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The Maudsley Violence Questionnaire (MVQ)

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The Maudsley Violence Questionnaire (MVQ) Number Maudsley Violence Questionnaire The Maudsley Violence Questionnaire measures cognitions relating to violent Behavior. The MVQ is a 54-item questionnaire covering a range of cognitions (beliefs, rules, distortions and attributions) that may provide justifications, support, or injunctions to violence. Each item is rated true/false. The MVQ comprises two factors: Machismo, which relates to embarrassment over backing down, violence as an aspect of being male, justification of violence as a way of responding to a threat and/or an attack, and the strength and weakness associated with non-violence and fear; Acceptance of violence including overt acceptance and enjoyment of violence, in sport and in the media as well injunctions against violence as a behavior that is acceptable (Walker, 2005; Gilligan, 1996). The idea behind the development of the MVQ was to produce a measure that assessed dysfunctional assumptions and the self-related core beliefs (schemas), which were influential in violent and aggressive behaviors.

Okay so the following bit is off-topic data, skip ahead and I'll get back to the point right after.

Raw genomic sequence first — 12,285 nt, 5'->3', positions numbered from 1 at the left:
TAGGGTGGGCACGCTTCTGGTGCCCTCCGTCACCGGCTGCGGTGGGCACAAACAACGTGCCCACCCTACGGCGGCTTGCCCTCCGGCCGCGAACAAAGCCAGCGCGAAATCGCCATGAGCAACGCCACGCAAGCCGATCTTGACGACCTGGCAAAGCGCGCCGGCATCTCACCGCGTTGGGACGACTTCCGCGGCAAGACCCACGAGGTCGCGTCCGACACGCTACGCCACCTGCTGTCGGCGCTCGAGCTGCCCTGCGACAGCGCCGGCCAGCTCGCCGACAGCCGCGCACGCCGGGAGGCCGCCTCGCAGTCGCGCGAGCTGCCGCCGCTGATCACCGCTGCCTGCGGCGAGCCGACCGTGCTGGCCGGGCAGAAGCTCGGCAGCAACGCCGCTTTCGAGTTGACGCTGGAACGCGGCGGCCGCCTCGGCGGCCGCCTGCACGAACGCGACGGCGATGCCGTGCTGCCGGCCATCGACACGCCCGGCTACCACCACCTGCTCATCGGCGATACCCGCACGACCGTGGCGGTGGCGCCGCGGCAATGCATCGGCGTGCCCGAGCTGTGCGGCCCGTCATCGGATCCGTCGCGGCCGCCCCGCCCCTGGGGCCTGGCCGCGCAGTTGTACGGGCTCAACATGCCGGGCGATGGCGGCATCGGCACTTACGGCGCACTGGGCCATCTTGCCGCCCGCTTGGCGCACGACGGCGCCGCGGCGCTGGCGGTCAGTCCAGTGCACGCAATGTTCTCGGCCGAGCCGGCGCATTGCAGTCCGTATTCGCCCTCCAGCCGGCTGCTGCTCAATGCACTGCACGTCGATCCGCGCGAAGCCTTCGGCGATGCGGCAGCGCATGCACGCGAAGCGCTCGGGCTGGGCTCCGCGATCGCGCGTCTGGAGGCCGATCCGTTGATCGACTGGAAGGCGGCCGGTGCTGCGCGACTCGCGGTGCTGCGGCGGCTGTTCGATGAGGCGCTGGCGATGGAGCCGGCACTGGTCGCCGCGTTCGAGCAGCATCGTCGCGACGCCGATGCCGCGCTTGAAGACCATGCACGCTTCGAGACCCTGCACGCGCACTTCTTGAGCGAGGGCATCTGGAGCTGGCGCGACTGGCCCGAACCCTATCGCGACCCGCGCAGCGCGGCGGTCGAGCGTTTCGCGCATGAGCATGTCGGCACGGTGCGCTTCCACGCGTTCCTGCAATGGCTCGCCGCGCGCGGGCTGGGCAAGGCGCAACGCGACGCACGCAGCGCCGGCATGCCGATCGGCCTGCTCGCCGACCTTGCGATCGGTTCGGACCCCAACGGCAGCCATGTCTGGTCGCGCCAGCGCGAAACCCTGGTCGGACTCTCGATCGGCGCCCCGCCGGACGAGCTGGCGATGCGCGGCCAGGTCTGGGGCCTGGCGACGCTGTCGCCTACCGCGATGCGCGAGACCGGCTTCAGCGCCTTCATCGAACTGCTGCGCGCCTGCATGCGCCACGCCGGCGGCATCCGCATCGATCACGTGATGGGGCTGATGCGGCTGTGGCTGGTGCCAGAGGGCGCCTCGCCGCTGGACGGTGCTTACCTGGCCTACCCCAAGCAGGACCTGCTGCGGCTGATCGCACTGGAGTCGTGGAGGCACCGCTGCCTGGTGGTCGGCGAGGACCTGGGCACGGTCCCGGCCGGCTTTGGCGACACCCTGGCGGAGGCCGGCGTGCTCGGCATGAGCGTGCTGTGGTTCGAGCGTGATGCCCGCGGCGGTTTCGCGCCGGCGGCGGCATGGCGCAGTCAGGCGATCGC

The MVQ was designed from a cognitive behavioral perspective, suggesting that violence is a macho response to threatened self-esteem. It is proposed that violence is a legitimized strategy to cover low self esteem, which has been further threatened in a social interaction.

A factor analysis of the MVQ revealed machismo to be a primary subscale of the MVQ which strongly predicted self-reported delinquency (Walker, 2005). Given that the MVQ was specifically conceived to relate to violence, it would be expected that the MVQ factors would be better predictors of violence than personality factors, but that in keeping with previous studies, psychoticism would be a better predictor of overall offending. Machismo is a cognitive style rather than a personality factor and the specific nature of machismo makes it more relevant for violent offending, but less perhaps relevant for other types of offending.

The exploration of the relationship of the MVQ factors to personality and self-esteem will help to demonstrate whether the MVQ factors are related to or independent of personality factors and whether there is a relationship between self-esteem, violent cognitions and self-reported violent behavior. The major theme in the development of the questionnaire was using violence to protect self esteem and as a response to embarrassment (Gilligan, 1996). The theme is important in the context of the youths as there is support in literature suggesting that there have been considerations of belief which allow violence and believe in its use to promote self esteem.

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